Published in the October 28, 2015 edition
LYNNFIELD — Kinder Morgan, owners of the Tennessee Gas Pipeline Company, has informed cities and towns the energy company intends to file plans for its proposed natural gas pipeline with the Federal Energy Regulatory Commission on Nov. 20.
After Kinder Morgan files with FERC, Lynnfield has 21 days to file with the energy commission to become an “intervenor,” in the approval process, something the board voted to do back in August. As soon as Kinder Morgan files with FERC, the town can file as an intervenor the next day.
The Board of Selectmen voted unanimously last month to become intervenors in the Tennessee Gas Pipeline Project (TGP) known as Northeast Energy Direct (NED). Intervenor status gives the town legal standing during the deliberations FERC will undertake in determining the fate of the project.
AG urges FERC review
Attorney General Maura Healey urged federal regulators last week to undertake a rigorous review of the impacts of the proposed Kinder Morgan pipeline before allowing the project to move forward.
In comments filed Oct. 16 with FERC, Healey renewed her call for a comprehensive evaluation of Kinder Morgan’s proposed Northeast Energy Direct (NED) interstate gas pipeline to progress.
“This proposed pipeline would have a significant impact on local residents and the energy future of Massachusetts,” Healey said. “FERC should fully evaluate the need for this project in conjunction with other pipeline proposals for the region. My office will continue to play an active role in proceedings for this pipeline moving forward.”
The comments call on FERC to undertake a full assessment of the need for the NED pipeline in conjunction with other natural gas pipeline proposals for the region. As part of this review, AG Healey urges FERC to consider the results of her office’s regional study, which is due soon and will evaluate natural gas capacity needs and options to address regional electricity reliability in New England through 2030. AG Healey’s comments were submitted as part of the public “scoping” process for environmental review of the proposed pipeline project.
As proposed by Kinder Morgan’s Tennessee Gas Pipeline Company, the NED project is a new 30-inch pipeline designed to deliver up to 1.3 billion cubic feet per day of natural gas from Wright, N.Y. to Dracut at a total cost of at least $3 billion. As it’s proposed, about 64 miles of the proposed pipeline’s 188-mile length would be located in Massachusetts. The Lynnfield Lateral portion of the pipeline is 24 inches in diameter.
In Lynnfield, the project would affect Chestnut Street, Willis Lane, North Hill Drive and surrounding streets. The pipeline would also run through Lynnfield Center Water District (LCWD) property.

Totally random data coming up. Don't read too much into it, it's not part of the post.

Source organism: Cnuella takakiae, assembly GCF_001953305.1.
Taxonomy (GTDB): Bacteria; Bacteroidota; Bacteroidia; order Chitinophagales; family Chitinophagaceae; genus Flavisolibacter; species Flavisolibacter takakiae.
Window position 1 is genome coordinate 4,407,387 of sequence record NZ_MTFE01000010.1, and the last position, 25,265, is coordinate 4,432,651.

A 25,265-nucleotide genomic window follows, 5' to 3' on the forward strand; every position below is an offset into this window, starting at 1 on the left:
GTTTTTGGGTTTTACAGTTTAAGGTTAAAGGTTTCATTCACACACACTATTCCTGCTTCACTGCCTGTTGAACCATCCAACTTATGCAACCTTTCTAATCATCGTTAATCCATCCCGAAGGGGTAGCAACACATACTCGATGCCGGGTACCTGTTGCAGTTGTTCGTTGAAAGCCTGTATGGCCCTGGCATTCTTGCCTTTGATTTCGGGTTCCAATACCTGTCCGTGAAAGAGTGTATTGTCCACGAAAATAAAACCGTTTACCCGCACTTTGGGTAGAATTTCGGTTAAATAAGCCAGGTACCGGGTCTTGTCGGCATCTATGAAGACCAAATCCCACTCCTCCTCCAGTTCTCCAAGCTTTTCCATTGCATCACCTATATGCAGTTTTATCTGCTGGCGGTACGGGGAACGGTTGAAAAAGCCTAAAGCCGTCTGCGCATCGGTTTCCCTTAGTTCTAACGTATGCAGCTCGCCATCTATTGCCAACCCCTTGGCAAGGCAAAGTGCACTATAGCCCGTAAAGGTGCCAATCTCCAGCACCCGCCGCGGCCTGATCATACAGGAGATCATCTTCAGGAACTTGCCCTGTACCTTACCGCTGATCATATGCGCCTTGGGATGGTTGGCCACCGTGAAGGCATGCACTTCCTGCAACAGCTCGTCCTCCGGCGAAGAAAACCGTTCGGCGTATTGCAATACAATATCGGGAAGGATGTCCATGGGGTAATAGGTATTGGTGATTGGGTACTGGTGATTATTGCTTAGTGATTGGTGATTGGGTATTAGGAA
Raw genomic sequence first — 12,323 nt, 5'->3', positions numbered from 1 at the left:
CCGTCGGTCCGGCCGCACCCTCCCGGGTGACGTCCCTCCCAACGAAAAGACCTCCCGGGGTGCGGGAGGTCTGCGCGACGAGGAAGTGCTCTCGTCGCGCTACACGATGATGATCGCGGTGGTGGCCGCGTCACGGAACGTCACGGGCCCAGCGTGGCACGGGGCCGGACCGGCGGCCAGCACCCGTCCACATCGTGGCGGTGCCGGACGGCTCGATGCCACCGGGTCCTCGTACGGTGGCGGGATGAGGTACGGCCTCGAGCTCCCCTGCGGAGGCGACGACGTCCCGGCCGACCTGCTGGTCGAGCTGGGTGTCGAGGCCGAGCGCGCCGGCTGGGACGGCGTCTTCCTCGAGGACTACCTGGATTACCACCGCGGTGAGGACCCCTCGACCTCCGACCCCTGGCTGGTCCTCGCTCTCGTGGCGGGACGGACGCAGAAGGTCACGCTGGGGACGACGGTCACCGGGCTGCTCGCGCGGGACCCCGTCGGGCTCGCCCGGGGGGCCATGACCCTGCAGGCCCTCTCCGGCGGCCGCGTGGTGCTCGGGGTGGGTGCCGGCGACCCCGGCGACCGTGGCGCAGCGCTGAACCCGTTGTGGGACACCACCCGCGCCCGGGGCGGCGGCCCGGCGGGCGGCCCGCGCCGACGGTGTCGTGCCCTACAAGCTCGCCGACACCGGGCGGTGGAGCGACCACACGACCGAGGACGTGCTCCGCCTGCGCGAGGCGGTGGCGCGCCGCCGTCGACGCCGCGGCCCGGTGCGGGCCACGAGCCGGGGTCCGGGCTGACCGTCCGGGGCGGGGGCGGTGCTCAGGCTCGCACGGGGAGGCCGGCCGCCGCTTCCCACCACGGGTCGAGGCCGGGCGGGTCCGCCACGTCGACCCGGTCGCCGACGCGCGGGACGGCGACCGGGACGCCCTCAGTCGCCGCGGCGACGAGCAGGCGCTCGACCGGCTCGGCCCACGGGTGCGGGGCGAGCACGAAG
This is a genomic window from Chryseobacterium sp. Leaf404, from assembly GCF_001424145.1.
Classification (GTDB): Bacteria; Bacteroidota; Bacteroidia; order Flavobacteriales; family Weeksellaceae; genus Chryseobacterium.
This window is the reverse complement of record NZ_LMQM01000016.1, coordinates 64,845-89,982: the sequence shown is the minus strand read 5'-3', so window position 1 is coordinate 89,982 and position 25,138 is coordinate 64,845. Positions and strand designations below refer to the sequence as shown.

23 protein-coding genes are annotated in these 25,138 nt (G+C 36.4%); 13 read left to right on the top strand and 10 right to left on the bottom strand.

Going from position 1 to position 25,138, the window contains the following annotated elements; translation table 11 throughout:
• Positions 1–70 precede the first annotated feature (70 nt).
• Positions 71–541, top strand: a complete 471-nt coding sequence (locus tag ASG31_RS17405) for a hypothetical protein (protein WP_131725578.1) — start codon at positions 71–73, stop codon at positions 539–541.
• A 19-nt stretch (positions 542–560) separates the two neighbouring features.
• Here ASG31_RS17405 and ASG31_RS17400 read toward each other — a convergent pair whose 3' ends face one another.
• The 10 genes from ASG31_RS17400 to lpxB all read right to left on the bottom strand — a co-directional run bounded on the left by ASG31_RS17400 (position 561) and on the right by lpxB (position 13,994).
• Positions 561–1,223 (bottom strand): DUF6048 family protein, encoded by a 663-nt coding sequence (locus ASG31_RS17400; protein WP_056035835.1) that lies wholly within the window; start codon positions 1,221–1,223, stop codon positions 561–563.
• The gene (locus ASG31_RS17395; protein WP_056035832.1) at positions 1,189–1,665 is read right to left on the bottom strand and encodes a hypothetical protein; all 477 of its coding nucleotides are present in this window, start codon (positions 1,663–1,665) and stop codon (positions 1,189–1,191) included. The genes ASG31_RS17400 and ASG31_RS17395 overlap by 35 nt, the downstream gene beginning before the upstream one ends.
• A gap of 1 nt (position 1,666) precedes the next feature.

The proposal has had dozens of communities up in arms as private homeowners, landowners, businesses and government entities alike push back against the private company’s request to survey properties that would be encumbered by permanent easements along its meandering route.
FERC is an independent agency that regulates the interstate transmission of electricity, natural gas and oil and reviews all proposals to build natural gas pipelines. Before FERC decides whether or not to approve a pipeline proposal, it conducts a review under the National Environmental Policy Act (NEPA) evaluating the project’s environmental impacts and considering reasonable project alternatives, taking into account the purpose and need for the project.
Healey offered the following scoping comments to FERC:
• Insist that FERC undertake a full evaluation of the nature and extent of the regional need for new gas capacity. In particular, the AGO urges FERC to consider the results of the AGO’s Regional Electric Reliability Options Study to be completed soon.
• Propose that FERC combine its NEPA reviews of several pending New England pipeline projects into a single process (a combined Environmental Impact Statement) to avoid piecemeal review, utilize a common analysis of regional gas demand and compare each project’s impacts and benefits.
• Place special focus on the need for FERC to scrutinize and condition any approval on adherence to two important Massachusetts policies – the protection of conservation lands under Article 97 of the Massachusetts Constitution and our state’s Global Warming Solutions Act greenhouse gas emissions reduction targets.
• Insist on a thorough review of the many environmental and socioeconomic implications of the project (including its impacts on important ecological resources, public safety and local communities) and all reasonable alternatives to the current proposal.
The AG’s scoping comments filed follow the office’s Sept. 22 letter to FERC raising concerns about the expedited state level process to approve contracts by three gas utilities for capacity on the proposed NED pipeline.